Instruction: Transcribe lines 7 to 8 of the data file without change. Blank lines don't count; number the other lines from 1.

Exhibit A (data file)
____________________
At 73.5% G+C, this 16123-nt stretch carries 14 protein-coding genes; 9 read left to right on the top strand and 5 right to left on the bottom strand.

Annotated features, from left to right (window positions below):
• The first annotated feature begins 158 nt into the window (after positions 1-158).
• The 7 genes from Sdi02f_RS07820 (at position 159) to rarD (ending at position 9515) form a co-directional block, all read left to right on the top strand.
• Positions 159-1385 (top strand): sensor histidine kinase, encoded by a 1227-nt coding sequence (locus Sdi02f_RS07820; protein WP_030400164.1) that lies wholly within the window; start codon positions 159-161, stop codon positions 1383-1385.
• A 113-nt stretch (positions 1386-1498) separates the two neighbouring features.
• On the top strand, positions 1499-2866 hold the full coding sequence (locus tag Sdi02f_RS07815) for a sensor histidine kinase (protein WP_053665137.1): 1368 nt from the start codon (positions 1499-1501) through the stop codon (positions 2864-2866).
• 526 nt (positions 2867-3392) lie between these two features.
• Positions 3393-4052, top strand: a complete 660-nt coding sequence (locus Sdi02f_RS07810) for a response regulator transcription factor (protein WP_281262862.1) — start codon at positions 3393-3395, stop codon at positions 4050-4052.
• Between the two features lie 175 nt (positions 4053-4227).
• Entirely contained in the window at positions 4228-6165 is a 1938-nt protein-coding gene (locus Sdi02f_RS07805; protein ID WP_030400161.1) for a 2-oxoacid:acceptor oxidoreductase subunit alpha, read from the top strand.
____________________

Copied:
• On the top strand, positions 1499-2866 hold the full coding sequence (locus tag Sdi02f_RS07815) for a sensor histidine kinase (protein WP_053665137.1): 1368 nt from the start codon (positions 1499-1501) through the stop codon (positions 2864-2866).
• 526 nt (positions 2867-3392) lie between these two features.